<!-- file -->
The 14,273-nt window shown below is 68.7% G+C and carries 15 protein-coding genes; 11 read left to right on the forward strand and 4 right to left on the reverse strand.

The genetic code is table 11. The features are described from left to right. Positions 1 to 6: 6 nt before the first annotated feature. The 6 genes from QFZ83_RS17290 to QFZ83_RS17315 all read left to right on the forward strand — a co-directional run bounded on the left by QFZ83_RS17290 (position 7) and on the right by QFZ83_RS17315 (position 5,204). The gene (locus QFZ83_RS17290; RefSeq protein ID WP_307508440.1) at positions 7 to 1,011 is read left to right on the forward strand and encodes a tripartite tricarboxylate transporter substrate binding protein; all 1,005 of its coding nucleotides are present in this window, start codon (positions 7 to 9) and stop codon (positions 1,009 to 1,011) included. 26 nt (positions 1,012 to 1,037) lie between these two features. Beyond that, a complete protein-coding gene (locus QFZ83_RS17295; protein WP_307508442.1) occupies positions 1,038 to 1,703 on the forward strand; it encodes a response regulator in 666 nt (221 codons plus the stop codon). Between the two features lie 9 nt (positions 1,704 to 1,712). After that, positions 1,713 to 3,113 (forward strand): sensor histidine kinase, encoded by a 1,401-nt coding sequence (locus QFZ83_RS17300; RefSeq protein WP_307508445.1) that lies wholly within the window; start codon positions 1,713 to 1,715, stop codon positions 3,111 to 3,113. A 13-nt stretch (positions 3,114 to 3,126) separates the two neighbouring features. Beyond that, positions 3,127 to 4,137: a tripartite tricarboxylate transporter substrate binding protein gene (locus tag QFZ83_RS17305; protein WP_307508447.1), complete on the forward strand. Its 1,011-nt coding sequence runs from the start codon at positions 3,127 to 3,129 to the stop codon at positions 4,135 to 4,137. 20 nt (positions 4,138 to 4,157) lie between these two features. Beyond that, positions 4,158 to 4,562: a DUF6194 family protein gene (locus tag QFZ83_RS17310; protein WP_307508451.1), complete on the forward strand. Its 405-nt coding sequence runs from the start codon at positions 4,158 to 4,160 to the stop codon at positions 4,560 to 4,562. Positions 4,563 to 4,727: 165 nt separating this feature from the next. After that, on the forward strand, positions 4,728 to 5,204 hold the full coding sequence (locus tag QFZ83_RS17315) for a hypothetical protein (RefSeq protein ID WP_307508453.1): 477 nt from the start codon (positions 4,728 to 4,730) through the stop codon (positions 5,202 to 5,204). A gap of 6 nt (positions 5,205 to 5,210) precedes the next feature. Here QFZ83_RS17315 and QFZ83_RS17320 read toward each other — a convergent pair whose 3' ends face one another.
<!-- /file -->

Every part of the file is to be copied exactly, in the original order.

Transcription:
The 14,273-nt window shown below is 68.7% G+C and carries 15 protein-coding genes; 11 read left to right on the forward strand and 4 right to left on the reverse strand.

The genetic code is table 11. The features are described from left to right. Positions 1 to 6: 6 nt before the first annotated feature. The 6 genes from QFZ83_RS17290 to QFZ83_RS17315 all read left to right on the forward strand — a co-directional run bounded on the left by QFZ83_RS17290 (position 7) and on the right by QFZ83_RS17315 (position 5,204). The gene (locus QFZ83_RS17290; RefSeq protein ID WP_307508440.1) at positions 7 to 1,011 is read left to right on the forward strand and encodes a tripartite tricarboxylate transporter substrate binding protein; all 1,005 of its coding nucleotides are present in this window, start codon (positions 7 to 9) and stop codon (positions 1,009 to 1,011) included. 26 nt (positions 1,012 to 1,037) lie between these two features. Beyond that, a complete protein-coding gene (locus QFZ83_RS17295; protein WP_307508442.1) occupies positions 1,038 to 1,703 on the forward strand; it encodes a response regulator in 666 nt (221 codons plus the stop codon). Between the two features lie 9 nt (positions 1,704 to 1,712). After that, positions 1,713 to 3,113 (forward strand): sensor histidine kinase, encoded by a 1,401-nt coding sequence (locus QFZ83_RS17300; RefSeq protein WP_307508445.1) that lies wholly within the window; start codon positions 1,713 to 1,715, stop codon positions 3,111 to 3,113. A 13-nt stretch (positions 3,114 to 3,126) separates the two neighbouring features. Beyond that, positions 3,127 to 4,137: a tripartite tricarboxylate transporter substrate binding protein gene (locus tag QFZ83_RS17305; protein WP_307508447.1), complete on the forward strand. Its 1,011-nt coding sequence runs from the start codon at positions 3,127 to 3,129 to the stop codon at positions 4,135 to 4,137. 20 nt (positions 4,138 to 4,157) lie between these two features. Beyond that, positions 4,158 to 4,562: a DUF6194 family protein gene (locus tag QFZ83_RS17310; protein WP_307508451.1), complete on the forward strand. Its 405-nt coding sequence runs from the start codon at positions 4,158 to 4,160 to the stop codon at positions 4,560 to 4,562. Positions 4,563 to 4,727: 165 nt separating this feature from the next. After that, on the forward strand, positions 4,728 to 5,204 hold the full coding sequence (locus tag QFZ83_RS17315) for a hypothetical protein (RefSeq protein ID WP_307508453.1): 477 nt from the start codon (positions 4,728 to 4,730) through the stop codon (positions 5,202 to 5,204). A gap of 6 nt (positions 5,205 to 5,210) precedes the next feature. Here QFZ83_RS17315 and QFZ83_RS17320 read toward each other — a convergent pair whose 3' ends face one another.